The Impact Of COVID 19 On Global Mining
Record prices for high-value minerals reflects a squeeze on global supply.
The global economic lockdown created by COVID 19 has had significant impacts on most industries and mining is no exception. Through adversity, we often find resilience and some of the developments we have witnessed in the mining industry bear testament to the importance that precious minerals play in the global economy. In this article, we delve into the impacts the global lockdown has had on the mining of high-value assets.
In an effort to protect workers from the COVID 19 and reduce its global spread, the mining industry has implemented social distancing and restricted activities in line with global guidelines. This has resulted in economic impacts that are being felt around the world.
Botswana is the world’s second-largest exporter of diamonds after Russia. Diamond mining contributes 50% of governmental revenue primarily through partnerships with De Beers and the Debswana Diamond Company. This natural resource has significantly contributed to Botswana’s economic growth making it one of the fastest-growing economies in the world before the lockdown.
Due to COVID 19 Botswana has seen its diamond exports fall by 68% in the second quarter of 2020. This was primarily caused by the closing of its borders in March which has locked out global diamond buyers who come to Gaborone to view and purchase diamonds. Diamond exports in the second quarter have fallen from $916 million in 2019 to $293 million during 2020.
As diamonds represent 70% of Botswana’s exports the country is now feeling the significant impact of the lockdown. Botswana has a population of 2.3 million people but has only reported 1,214 cases and 3 deaths. This is a minuscule volume compared to the HIV epidemic experienced in a country where it is estimated that almost 25% of the adult population has contracted the virus. Although it may be that the lockdown helped to restrict the spread of COVID 19 it’s evident that the economic impacts of the lockdown will have a greater toll on lives in Botswana than the virus itself.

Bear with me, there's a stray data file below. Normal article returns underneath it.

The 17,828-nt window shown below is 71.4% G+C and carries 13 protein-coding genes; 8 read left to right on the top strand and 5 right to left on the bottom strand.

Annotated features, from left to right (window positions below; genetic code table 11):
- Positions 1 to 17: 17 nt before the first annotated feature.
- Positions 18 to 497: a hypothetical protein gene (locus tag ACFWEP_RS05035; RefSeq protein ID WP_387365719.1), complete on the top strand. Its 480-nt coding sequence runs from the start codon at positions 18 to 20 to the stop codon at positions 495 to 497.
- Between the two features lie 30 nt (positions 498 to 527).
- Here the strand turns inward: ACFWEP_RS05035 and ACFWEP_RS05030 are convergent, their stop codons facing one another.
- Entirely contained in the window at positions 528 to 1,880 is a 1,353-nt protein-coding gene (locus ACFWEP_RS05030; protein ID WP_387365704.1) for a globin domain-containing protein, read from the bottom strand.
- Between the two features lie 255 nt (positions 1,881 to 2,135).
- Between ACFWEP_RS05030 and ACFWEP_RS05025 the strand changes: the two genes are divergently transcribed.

The industry for precious metals has also been significantly impacted by the global economic lockdown. Mining operations, as well as supply chains, have been restricted and this has created a confluence of factors which have created a record spike in the prices for gold and silver.
As the lockdown restricted operations and the movement of goods, there has been a reduction in the volume of precious metals being produced and delivered to customers. The restriction of the supply chain has coincided with the economic impacts of the lockdown and the rampant printing of fiat currency by the Federal Reserve.
In March of this year, the Fed was printing almost $1 million per second and this was followed by unprecedented volumes of fiat being printed in April and May. The flooding of the economy with fiat dollars is set to create serious inflation and investors are moving their capital to the traditional safe havens of gold and silver. The problem now lies in the physical delivery of these investments.
The falling price of the dollar and rising demand for precious metals by investors were the primary factors that created the new record price of gold above $2,000. Demand for physical delivery of gold and silver is currently not being met by supply. This is reflected in the significant premiums being charged for gold and silver coins. In some cases, the premiums on newly minted coins have been above 50% and suppliers such as the Royal Canadian Mint are unable to provide customers with precise delivery times.
Beyond being a hedge against inflation and economic volatility the global economy relies on the production of diamonds, gold and silver. Diamonds are used in mining operations and metalworking for their abrasive and cutting properties. Although these diamonds are not suitable for use as gems their supply is connected with larger industries.
Gold is used extensively in the production of electronics and an increase in the price of gold will have knock-on effects in the electronics industry. It is estimated that there are 10 troy ounces of pure gold in every tonne of smartphones. Silver has important uses in photovoltaics which are pivotal in the rapidly expanding solar industry.
As the global supply chains for high-value minerals like diamonds, gold and silver are restricted by the economic lockdown the effects will be felt across diverse industries. Only time will tell if the economic impacts of the lockdown are worse than COVID 19 itself. It will be critical to monitor the economic impacts on the mining industry to gauge the changing health of the global economy.
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